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2012

NQC Is Refunded and Now Includes HIVQUAL Activities

NQC Launches the Training of Consumers on Quality (TCQ) Program

HIVQUAL-US Published in the Journal of Health Care for the Poor and Underserved

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NQC Is Refunded and Now Includes HIVQUAL Activities

For over 25 years, the New York State Department of Health has delivered national leadership in the development and administration of effective state-of-the-art HIV-related quality improvement services. Based on experiences in New York State, the HIV/AIDS Bureau funded the New York State Department of Health AIDS Institute in 1997 to establish HIVQUAL-US. HIVQUAL-US facilitates data collection and onsite coaching to improve HIV care among Ryan White Part C and D grantees.

In 2012 NQC was refunded for the third time. This provided the opportunity to continue our work as a premier TA center for quality management in HIV care and to embrace HIVQUAL activities to optimize and advance quality-improvement capacity-building efforts, including HIVQUAL Regional Groups.

To download our updated NQC brochure and its description of all key NQC services, visit NationalQualityCenter.org/files/national-quality-center-brochure/nqc-brochure/

NQC Launches the Training of Consumers on Quality (TCQ) Program

We have learned that consumers of HIV care and their providers face many challenges working with each other. It became clear a training specifically for people living with HIV (PLWH) was needed. The NQC Training of Consumers on Quality (TCQ) Program was born. This Program targets consumers who wish to be effective advocates for themselves and their community by improving HIV care. This Program builds capacity of HIV-infected consumers so they become active partners in planning, implementation, and evaluation of quality improvement efforts at both the clinical and system levels.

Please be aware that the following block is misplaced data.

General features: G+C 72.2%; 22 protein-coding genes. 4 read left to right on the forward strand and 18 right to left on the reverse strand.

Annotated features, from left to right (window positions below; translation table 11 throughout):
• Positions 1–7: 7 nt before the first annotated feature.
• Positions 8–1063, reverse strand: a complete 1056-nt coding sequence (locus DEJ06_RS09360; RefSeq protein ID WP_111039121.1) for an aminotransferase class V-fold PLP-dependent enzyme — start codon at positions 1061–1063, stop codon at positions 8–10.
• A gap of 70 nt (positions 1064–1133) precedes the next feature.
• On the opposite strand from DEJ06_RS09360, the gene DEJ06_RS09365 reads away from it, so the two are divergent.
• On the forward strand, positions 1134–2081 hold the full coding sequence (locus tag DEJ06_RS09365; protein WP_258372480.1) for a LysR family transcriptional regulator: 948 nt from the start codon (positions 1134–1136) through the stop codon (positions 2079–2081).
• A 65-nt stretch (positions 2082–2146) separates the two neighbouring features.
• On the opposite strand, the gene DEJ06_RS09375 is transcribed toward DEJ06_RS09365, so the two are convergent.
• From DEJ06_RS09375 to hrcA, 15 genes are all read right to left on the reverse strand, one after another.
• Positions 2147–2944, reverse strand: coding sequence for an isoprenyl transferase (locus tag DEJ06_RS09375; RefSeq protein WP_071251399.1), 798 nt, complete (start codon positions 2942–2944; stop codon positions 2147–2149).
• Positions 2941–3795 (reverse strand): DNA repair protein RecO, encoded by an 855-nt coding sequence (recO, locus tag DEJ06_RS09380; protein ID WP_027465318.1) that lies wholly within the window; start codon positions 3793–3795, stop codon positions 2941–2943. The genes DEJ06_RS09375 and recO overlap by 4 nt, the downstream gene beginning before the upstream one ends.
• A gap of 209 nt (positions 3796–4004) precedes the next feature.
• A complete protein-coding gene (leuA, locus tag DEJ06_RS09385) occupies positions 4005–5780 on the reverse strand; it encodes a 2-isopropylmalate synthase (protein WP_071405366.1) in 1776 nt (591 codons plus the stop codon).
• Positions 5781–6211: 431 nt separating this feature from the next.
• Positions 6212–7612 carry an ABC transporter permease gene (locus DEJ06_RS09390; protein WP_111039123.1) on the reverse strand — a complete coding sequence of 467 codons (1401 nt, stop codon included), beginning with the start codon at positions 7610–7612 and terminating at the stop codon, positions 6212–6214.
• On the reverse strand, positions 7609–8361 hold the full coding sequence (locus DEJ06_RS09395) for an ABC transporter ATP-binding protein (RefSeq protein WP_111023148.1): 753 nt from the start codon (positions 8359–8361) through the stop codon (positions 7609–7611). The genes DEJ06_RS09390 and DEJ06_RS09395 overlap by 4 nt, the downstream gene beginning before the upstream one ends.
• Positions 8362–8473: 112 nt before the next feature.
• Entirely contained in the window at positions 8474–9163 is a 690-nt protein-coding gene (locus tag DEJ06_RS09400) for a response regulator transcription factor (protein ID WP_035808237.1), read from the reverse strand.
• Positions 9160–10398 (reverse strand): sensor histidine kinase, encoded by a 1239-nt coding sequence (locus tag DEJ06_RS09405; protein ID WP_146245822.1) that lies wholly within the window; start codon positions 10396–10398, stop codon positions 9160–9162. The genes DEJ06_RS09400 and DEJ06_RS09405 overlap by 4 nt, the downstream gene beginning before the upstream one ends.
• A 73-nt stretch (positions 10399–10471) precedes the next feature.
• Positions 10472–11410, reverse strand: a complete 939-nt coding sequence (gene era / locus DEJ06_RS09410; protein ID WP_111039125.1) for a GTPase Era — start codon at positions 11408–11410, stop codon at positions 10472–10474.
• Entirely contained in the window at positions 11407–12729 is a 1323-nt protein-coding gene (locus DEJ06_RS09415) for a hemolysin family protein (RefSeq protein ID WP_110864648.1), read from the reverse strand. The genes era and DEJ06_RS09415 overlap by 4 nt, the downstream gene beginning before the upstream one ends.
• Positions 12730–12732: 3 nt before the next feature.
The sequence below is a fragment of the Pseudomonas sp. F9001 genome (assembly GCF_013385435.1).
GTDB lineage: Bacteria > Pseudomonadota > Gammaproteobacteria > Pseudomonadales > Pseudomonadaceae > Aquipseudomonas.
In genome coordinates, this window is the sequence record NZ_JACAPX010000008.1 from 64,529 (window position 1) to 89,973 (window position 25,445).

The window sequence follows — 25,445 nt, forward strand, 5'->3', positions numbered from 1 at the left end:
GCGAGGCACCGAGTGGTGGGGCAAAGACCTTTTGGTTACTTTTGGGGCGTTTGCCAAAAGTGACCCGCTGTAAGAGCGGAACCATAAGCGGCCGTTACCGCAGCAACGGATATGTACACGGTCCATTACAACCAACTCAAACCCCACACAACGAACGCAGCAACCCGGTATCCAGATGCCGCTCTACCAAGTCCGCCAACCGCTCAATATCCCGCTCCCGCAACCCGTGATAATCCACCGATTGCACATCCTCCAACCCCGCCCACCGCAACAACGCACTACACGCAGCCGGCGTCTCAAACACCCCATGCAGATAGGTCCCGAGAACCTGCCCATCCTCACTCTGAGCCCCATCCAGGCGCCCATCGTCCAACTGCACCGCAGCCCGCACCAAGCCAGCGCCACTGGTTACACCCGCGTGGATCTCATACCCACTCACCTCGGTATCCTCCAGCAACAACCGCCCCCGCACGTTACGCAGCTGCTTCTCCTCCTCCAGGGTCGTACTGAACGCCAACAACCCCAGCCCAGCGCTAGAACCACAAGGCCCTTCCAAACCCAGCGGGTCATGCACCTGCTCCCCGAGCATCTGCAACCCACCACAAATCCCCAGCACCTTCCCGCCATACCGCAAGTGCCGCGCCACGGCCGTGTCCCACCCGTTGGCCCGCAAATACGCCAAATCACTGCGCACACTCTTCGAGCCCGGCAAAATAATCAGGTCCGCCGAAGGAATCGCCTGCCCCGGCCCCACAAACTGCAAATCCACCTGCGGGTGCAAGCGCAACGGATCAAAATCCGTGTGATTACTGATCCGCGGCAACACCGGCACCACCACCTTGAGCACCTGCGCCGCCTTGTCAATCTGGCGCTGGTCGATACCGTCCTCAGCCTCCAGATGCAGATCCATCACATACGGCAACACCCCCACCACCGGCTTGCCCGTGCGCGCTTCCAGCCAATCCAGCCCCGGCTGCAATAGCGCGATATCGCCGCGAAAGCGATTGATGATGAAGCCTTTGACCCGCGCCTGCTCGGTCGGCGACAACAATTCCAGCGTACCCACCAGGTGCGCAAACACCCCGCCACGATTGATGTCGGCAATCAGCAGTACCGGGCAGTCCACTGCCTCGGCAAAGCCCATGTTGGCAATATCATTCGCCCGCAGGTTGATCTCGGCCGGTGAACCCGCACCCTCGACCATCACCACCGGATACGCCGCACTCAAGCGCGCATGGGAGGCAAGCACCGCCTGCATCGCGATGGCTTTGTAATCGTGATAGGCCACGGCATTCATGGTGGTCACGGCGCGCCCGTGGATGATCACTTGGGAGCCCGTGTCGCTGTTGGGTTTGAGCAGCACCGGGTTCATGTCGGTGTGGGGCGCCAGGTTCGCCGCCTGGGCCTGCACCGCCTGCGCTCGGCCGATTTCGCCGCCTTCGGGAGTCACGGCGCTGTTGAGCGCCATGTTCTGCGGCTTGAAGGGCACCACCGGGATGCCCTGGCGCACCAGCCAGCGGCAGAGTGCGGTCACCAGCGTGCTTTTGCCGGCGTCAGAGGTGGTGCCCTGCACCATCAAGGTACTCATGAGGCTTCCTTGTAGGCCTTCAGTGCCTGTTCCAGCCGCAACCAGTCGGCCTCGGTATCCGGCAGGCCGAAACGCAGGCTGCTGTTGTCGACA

Overview of the TCQ Program:

  • Aims to increase the number of PLWH actively participating in local quality management committees or regional quality improvement activities
  • Includes extensive pre-work activities and a 2-day face-to-face session
  • Designed for consumers who have the ability and commitment to participate in local and regional quality improvement activities, and are associated with Ryan White-funded programs

Successful TCQ graduates:

  • Understand basic vocabulary for quality improvement tools, methodologies, activities, and processes
  • Master skills to become a consumer champion in local and regional quality management committees
  • Demonstrate confidence in participating in quality improvement teams to address specific aspects of HIV care
  • Understand the various forms of consumer involvement, and identify appropriate methods of involvement in clinical quality improvement activities
  • Are aware of basic HIV care and treatment terminologies and basic quality-measure definitions and performance data reports

Successes of the TCQ Program:

  • Graduates gain self-confidence from attaining a broader understanding of their role in quality improvement activities as a consumer
  • The resources received at the training provide ways for participants to bring methodologies back to their local quality improvement activities
  • The TCQ Facilitator Guide includes the curricula and resources to deliver this training anytime, anywhere
  • Participants meet other consumers interested in quality improvement, creating support networks for consumer involvement throughout the country

To learn more about the TCQ Program, access TCQ resources, including the TCQ Guide, and review upcoming trainings | NationalQualityCenter.org/nqc-activities/training-of-consumers-on-quality-tcq/

HIVQUAL-US Published in the Journal of Health Care for the Poor and Underserved

HIVQUAL-US published an article entitled ‘Improved quality of HIV care over time among participants in a national quality improvement initiative,’ focusing on the impact of long-term engagement in a quality management initiative. Using performance measures from 2002 to 2009 to construct composite quality scores, the study found significant improvements in HIV care, primary care, and overall care, with greatest improvements in lowest performing clinics.

To access this article | Journal of Health Care for the Poor and Underserved, Volume 23, Number 3, August 2012, Supplement p. 67-80